This article was just my attempt to bring awareness. I cannot and will not recommend any treatment as I don't have that training. A doctor is my recommendation. Good luck.

Lori Colbo (author) from United States on September 06, 2016:

Montressa, that must have been very upsetting for your daughter and you. I hope the Dr gives her a clean bill of health.

Montressa on September 06, 2016:

My daughter would always joke about feeling like she was going to pass out while she was laughing..she never did...until yesterday. She was in walmart with her best friend and they were laughing about something -who knows- but she said it was an uncontrollable laughter then she remember her friend saying are you ok are you ok get up.... she didnt even know she had fallen. Shes ok now but a bit shaken up still. Makimg an appt. TODAY!!!!

Lori Colbo (author) from United States on August 20, 2016:

RasMarcus, How awful. I've written many many articles on hubpages but strangely enough, this article has not only vastly exceeded all other in viewers, but also in comments. This is a scary thing, fainting while laughing. When I wrote this I thought it was rare, but it seems not. Take care of yourself and see your doctor if you are concerned.

RasMarcus on August 20, 2016:

Just like me, lots of people are finding this post very helpful the day after their episode of Laughing Syncope... thanks for the posting!

Exactly the same happened to me yesterday - for the first time in life. Just after exploding into laughter with a mouth full of water - and spraying my daughter with it - I attempted to take a breath, but 'came to' a second or two later when my head hit the floor with a cracking sound and I could feel my arms and legs 'twitching' or 'convulsing'.

Our laughing immediately stopped and I was dazed and confused for the first couple of minutes. Although I was able to get up quickly (10-15 seconds), I could not immediately remember how I fell - or what I was doing before picking myself up off the ground.

When I remembered that I was laughing and why. I started to laugh again but realized my laughter was actually the cause of the fainting spell - and I became worried... then, I ended up here reading, absorbing, and contributing to this post - like so many others did.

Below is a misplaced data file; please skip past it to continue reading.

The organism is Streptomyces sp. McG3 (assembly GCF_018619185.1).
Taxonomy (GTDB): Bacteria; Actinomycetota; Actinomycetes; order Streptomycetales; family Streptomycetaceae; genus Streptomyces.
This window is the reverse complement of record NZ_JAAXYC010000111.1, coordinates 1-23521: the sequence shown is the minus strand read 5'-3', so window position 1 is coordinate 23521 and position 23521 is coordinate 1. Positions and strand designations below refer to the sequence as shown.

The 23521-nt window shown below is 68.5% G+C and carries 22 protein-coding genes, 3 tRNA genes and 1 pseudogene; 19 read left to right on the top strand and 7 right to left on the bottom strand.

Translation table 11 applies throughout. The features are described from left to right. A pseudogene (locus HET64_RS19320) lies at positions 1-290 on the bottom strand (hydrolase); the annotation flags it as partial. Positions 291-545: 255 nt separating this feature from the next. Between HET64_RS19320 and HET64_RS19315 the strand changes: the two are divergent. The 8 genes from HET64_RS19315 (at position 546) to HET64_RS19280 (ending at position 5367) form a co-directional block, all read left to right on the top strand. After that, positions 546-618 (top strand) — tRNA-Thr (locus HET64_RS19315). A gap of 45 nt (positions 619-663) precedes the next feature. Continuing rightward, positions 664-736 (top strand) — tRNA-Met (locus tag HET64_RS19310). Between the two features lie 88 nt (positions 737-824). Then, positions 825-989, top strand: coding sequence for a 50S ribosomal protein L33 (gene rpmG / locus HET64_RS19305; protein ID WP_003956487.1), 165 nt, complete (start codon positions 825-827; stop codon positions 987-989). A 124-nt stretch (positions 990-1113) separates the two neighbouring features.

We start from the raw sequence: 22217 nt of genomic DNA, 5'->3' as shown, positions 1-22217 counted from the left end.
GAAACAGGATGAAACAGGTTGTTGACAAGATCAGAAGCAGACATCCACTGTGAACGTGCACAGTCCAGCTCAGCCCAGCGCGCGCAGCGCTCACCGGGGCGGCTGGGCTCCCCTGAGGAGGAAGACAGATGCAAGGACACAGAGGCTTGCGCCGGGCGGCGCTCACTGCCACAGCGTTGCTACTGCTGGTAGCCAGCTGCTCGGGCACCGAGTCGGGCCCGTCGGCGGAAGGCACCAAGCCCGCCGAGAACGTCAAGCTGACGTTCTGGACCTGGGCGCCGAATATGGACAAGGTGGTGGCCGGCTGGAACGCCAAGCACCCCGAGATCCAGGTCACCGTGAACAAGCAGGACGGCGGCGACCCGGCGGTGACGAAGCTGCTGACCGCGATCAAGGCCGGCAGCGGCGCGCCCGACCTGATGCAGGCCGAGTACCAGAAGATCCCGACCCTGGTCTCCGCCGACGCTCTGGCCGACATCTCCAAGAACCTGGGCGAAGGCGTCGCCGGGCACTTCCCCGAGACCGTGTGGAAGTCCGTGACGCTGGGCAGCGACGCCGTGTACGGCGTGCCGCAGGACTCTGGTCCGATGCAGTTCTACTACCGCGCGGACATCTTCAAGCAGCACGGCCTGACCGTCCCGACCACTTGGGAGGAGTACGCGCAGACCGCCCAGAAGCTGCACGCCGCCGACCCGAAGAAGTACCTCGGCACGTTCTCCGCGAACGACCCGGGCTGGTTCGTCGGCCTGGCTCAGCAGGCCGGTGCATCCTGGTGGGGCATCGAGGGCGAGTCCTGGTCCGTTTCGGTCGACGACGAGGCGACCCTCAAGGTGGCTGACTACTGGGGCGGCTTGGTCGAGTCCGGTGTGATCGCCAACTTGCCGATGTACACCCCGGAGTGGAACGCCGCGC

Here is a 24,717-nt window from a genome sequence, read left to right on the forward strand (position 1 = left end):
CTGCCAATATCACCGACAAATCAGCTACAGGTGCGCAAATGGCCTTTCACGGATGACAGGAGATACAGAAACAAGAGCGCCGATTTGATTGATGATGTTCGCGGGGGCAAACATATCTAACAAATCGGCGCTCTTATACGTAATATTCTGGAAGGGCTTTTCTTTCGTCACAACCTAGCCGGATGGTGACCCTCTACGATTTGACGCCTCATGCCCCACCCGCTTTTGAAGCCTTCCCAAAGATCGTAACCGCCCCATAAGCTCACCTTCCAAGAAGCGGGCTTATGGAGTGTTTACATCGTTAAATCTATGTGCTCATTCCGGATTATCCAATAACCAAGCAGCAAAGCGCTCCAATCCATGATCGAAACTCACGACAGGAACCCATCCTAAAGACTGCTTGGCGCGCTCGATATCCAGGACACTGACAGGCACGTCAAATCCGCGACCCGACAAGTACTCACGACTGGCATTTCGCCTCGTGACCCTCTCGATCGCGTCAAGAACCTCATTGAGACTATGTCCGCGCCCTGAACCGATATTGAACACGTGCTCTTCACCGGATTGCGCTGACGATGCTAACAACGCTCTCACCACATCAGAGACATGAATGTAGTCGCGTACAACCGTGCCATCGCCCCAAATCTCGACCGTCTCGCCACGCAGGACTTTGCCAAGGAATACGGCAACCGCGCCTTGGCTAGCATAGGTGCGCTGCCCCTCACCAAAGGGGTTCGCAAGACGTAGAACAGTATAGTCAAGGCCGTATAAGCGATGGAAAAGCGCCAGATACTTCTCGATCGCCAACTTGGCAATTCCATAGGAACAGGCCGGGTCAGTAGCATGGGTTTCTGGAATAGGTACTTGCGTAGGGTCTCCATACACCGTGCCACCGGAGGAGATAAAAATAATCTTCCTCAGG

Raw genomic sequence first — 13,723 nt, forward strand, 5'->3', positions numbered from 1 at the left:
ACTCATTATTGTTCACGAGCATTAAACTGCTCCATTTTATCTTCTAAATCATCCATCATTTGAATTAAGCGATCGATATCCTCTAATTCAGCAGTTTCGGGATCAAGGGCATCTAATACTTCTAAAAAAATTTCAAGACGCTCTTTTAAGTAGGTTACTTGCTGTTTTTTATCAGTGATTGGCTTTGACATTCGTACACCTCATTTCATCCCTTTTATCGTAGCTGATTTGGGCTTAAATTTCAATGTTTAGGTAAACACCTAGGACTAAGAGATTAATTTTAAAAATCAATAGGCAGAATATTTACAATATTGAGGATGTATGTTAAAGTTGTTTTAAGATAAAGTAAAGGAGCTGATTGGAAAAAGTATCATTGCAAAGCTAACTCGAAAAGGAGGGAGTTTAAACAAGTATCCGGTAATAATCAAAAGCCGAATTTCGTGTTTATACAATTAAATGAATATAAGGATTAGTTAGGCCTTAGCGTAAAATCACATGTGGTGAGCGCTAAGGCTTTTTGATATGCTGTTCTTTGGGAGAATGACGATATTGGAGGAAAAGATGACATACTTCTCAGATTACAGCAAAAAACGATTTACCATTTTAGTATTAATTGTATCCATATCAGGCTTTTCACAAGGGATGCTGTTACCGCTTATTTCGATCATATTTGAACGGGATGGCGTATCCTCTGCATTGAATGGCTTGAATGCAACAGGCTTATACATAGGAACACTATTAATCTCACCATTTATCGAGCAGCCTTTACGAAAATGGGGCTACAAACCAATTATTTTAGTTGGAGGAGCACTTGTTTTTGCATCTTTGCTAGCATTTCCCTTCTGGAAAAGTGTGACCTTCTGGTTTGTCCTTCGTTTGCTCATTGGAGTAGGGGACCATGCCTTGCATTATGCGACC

Again, thank you... and may your laughter remain 'light-hearting' and continue to promote well-being and pain relief - as it should.


kabrajohn on July 19, 2016:

This happened to me yesterday. In the past, I have felt myself almost lose consciousness multiple times while laughing. Lights popping, things going dark, but I've always been able to regain control. Yesterday I was not able to regain control. I was sitting in my office, watching a clip on the internet, and unexpectedly had a fit of silent laughter. The next thing I knew I was waking up on the ground, in a reverse of how I got there... What I mean by that is that the dark tunnel started to get brighter, and I began to realize that I was waking up, but shaking uncontrollably. As soon as I realized this, I stopped shaking and was able to sit back up into my chair (had fallen to the floor). It took me a minute to realize what had happened, but I felt that I immediately had capacity to think and react. I was scared and started looking up anything I could on this phenomenon, but really didn't know how to classify this. I've been looking up epilepsy and fainting for the past twenty-four hours. I'm SO glad to have found this post today. Makes a ton of sense! Thank you!

Gani on June 19, 2016:

It happened to me last night wherein due to uncontrollable laugh, hit the tv slightly and fallen down. I was not feeling where it's hit and simply blackout until a strong sound came in 2 secs.

Lori Colbo (author) from United States on May 20, 2016:

I'm not a Dr so I would say definitely go see a Dr.

MPS Raghav on May 20, 2016:

Total blackout I didn't remember how I was down rather than just few seconds prior I was laughing (uncontrollable)

MPS Raghav on May 20, 2016:

Today it happened with me, I fainted got into senses when he touched. I found myself on floor. Do I need to consult Dr or go for Ecg etc

Lori Colbo (author) from United States on May 19, 2016: